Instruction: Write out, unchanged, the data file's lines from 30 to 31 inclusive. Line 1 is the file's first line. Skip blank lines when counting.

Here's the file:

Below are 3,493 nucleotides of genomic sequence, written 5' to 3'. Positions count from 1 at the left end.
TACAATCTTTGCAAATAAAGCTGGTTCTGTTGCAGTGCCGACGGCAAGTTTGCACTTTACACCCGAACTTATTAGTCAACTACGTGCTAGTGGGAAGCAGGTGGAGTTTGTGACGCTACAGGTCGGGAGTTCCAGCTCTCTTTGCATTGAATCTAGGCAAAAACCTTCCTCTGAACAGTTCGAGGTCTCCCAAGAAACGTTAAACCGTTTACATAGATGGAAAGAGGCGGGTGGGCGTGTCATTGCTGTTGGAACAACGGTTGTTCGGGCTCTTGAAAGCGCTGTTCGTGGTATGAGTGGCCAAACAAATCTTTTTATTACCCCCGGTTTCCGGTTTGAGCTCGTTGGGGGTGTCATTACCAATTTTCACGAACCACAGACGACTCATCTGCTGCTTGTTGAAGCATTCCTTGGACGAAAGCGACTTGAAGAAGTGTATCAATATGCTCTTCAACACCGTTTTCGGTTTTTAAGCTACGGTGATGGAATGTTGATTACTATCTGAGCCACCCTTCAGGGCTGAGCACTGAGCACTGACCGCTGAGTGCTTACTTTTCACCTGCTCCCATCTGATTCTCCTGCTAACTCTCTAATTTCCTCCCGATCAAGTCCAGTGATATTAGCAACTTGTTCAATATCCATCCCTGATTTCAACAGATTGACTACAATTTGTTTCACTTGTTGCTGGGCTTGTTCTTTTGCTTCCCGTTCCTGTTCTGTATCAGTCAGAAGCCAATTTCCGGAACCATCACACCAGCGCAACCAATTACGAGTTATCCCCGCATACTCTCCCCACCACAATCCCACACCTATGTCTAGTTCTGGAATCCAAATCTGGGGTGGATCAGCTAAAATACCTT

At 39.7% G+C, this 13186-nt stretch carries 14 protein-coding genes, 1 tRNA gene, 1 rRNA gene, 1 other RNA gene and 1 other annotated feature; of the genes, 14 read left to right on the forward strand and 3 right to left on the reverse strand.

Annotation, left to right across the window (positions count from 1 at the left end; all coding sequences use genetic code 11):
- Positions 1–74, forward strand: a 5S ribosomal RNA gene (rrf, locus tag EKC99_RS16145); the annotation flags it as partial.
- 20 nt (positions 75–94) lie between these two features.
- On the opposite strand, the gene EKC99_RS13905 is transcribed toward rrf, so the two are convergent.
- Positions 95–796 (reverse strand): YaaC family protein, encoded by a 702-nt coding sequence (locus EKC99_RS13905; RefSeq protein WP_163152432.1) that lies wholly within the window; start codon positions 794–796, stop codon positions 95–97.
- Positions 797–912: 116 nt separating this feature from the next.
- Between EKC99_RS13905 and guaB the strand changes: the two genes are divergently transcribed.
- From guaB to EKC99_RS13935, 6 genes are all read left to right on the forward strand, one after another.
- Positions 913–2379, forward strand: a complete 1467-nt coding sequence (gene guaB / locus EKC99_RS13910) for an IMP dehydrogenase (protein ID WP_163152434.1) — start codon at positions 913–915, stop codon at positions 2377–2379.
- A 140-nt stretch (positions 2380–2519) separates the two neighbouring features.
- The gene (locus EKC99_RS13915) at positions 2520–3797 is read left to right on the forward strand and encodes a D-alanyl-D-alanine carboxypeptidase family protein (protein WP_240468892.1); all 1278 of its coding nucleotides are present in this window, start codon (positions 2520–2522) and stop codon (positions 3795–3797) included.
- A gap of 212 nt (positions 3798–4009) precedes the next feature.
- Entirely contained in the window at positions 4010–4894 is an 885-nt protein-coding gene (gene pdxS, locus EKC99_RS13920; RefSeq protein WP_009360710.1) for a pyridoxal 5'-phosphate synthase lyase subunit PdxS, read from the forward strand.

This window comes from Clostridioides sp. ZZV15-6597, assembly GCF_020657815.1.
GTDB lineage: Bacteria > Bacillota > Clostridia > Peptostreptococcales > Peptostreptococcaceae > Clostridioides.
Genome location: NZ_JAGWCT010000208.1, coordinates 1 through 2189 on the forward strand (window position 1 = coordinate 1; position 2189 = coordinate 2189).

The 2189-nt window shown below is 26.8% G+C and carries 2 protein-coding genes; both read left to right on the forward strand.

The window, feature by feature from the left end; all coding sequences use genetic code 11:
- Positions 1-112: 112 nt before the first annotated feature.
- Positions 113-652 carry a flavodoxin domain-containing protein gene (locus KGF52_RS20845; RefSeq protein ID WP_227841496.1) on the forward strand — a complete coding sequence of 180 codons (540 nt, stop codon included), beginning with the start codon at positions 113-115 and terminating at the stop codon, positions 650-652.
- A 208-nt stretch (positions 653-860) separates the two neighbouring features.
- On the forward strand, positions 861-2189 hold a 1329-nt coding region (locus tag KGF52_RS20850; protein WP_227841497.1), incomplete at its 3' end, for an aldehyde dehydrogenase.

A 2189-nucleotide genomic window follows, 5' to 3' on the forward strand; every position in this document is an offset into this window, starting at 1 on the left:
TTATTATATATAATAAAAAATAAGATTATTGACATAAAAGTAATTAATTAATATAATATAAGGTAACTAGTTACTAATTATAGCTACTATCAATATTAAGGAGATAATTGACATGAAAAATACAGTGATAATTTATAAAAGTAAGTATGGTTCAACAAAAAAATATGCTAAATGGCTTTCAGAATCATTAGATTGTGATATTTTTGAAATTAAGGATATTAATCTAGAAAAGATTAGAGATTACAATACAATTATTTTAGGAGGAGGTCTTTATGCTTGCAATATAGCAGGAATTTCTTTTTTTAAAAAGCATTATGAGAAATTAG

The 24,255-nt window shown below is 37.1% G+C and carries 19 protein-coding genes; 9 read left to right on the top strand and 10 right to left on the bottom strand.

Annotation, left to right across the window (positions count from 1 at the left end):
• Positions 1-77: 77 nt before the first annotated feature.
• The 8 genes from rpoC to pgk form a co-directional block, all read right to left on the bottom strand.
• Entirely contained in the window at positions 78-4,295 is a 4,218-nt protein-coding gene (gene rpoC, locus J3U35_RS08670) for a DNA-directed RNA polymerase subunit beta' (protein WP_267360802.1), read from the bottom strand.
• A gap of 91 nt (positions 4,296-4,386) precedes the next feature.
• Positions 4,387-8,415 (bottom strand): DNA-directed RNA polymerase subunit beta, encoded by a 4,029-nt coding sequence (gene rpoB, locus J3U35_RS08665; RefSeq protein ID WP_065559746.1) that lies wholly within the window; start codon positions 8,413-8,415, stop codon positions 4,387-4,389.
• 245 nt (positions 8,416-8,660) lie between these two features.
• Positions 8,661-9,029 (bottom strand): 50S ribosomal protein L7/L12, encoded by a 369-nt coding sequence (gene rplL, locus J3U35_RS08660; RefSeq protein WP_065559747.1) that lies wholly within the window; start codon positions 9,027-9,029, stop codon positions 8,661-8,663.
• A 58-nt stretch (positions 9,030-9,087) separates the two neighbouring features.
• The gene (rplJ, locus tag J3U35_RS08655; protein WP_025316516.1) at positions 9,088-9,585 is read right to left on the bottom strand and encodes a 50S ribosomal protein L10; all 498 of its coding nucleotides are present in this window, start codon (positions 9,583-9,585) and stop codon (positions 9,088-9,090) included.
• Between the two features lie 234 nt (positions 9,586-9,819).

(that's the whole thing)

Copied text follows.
• Positions 1-77: 77 nt before the first annotated feature.
• The 8 genes from rpoC to pgk form a co-directional block, all read right to left on the bottom strand.